Trident is erecting its own future

mjohnson@bradenton.comFebruary 17, 2014 

MANATEE -- If Trident Building Systems has a hole in its construction resume, the company is filling it with nearly 850 tons of steel construction.

Last year, the metal fabricator and erector manufactured and built the steel skeleton for the new Saks Fifth Avenue at the Mall at University Town Center. Right now, iron workers with the Tellavast Road company are bolting and welding the frame for one of the mall's other big anchors, Dillard's.

Together, the stores are among the highest-profile retail work for Trident during its 28-year history. The jobs come at a busy time: Trident has about 45 projects in progress on its fabrication floor, in its engineering department, and in the field. It's also expanding its workforce by more than 20 employees this year.

Nothing ensures success like momentum.

"Right now, we're seeing a lot of growth forward," said Emil Straubel, Trident project manager.

The family-owned company has come a long way. In 1986, the company's three owners and top officers -- Carl and Willard Petrat and Cindy Petrat-Hayden -- erected manufactured steel buildings themselves, along with other family members. Since then, the company has not only hired an assembly crew, but built a factory that manufactures prefabricated metal building components and custom steel for the construction industry. Its current workforce numbers 119.

The factory, and Trident's in-house engineering department, makes it the only steel erector company in the state that manufactures its own building materials. Starting from basic flat, round and angle steel direct from the foundry, Trident welds, bends, punches and cuts every component that goes into its building projects.

Straubel said the company makes exactly what it needs when it needs to get construction jobs done on time. It makes an impact with clients, including the general contractor in charge of the Saks project.

"Working with Trident was on par with the better steel contractors I've worked with," said Ben Wilson, project manager with Sarasota-based Kellogg & Kimsey.

Trident has a long list of high-profile local projects, including Palmetto High School, a 262,000-square foot Bealls distribution center in Bradenton, and Kinnan Elementary School.

Current projects include a field house at IMG Academy, an addition to Sarasota High School, and a new Sarasota public safety center.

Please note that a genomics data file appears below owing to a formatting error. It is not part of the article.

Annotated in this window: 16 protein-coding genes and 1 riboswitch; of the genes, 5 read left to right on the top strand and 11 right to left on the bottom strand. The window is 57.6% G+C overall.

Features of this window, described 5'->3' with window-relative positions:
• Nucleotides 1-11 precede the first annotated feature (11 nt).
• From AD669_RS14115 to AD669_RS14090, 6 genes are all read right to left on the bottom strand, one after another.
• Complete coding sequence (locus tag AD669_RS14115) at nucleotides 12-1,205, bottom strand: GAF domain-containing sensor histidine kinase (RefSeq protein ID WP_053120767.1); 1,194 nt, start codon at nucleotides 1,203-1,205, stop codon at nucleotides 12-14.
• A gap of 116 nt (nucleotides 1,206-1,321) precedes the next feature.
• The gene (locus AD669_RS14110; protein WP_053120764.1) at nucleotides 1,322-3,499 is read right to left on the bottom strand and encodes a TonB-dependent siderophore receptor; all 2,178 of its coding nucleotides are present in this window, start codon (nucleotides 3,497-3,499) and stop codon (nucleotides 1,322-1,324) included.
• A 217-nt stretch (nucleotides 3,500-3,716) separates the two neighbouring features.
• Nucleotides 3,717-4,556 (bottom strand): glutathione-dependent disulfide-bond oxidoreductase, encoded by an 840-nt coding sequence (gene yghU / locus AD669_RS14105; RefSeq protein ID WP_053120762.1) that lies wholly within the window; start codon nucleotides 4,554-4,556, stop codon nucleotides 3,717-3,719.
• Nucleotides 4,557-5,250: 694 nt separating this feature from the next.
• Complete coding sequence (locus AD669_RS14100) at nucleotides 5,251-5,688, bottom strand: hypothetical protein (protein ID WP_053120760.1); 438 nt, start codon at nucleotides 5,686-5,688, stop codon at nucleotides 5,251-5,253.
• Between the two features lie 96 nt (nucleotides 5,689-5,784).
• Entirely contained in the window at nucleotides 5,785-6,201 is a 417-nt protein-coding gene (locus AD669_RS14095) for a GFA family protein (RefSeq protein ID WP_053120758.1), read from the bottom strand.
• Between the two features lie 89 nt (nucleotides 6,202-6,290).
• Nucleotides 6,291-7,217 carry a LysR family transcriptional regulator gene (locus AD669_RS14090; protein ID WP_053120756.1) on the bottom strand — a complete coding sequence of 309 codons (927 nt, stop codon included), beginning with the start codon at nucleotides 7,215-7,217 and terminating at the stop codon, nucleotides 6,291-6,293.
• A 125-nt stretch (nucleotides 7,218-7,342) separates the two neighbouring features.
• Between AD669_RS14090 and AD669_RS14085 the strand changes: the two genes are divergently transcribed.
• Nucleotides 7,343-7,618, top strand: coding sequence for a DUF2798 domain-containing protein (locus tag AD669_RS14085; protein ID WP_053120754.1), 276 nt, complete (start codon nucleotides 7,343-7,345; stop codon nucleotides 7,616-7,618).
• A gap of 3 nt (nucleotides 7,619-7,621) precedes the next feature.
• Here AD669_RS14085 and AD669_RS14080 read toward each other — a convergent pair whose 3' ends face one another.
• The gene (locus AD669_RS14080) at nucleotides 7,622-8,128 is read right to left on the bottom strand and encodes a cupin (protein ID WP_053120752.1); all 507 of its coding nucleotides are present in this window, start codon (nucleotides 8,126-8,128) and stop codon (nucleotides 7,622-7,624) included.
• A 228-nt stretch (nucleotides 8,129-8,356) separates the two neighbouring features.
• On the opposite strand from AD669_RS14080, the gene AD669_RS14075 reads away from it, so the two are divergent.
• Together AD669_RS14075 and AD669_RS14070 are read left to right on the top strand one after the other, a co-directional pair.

Its manufacturing floor is busy, too. The company is welding 45 columns and rafter sections for an electrical substation in Baltimore and has started building hydraulic doors as wide as 160 feet for aircraft hangers.

The activity is a long way from the depths of the Great Recession. Trident laid off 65 percent of its 200-person workforce during the downturn. The company's competitors fared worse: Many went out of business, Straubel said.

Now, the company is growing rapidly, almost too rapidly. Its hiring pool is small, Straubel said, because many experienced iron workers, welders, and fabricators trained for different careers when laid off post-2006. With those workers out of the industry for good, Trident is searching nationwide for the right employees.

The openings Trident looking to fill can be strenuous, especially those for erectors. Hot Florida summers can make the work uncomfortable, prompting some new hires to quit.

"A lot of them don't make it," Straubel said.

Those who do stay with the company work in a tightly structured environment. Trident is among a minority of steel fabrication and construction companies in that it is regularly inspected and recertified by the American Institute of Steel Construction. Every piece of steel the company uses is tracked from when it arrives to when it becomes part of a building.

If there's a problem along the way, such as a failure or inaccurately drilled bolt holes, Trident managers can track it to the source.

AISC certification allows the company to bid on any kind of steel construction work, including military and federally funded projects, schools, public transportation jobs, and airport building construction.

"There isn't any job we can't bid on," said Gary Bergstrom, Trident's business development manager.

Trident doesn't get every project it bids. One of the biggest local steel building projects of the past year, the 233,000-square-foot SRQ Commerce Park, went to another company. Straubel said Trident has previously done work for the project's owner, Benderson Development Co.

Trident also missed out on bidding the steel work for the mall's third anchor, Macy's. The company did not receive a bid invite.

Benderson is a partner in the University mall development, but had nothing to do with the Saks or Dillard's projects. Those companies hire contractors directly to build their stores.

The coming year should remain busy for Trident. With the Dillard's project 60 percent complete, Trident is looking to bid more local work. That could include a rumored Bass Pro Shop near the Mall at University Town Center, Straubel said. Trident is currently erecting an Uncle Bucks Fish Bowl restaurant at a Bass Pro Shop in Destin.

Matt M. Johnson, Herald business reporter, can be reached at 941-745-7027, or on Twitter @MattAtBradenton.

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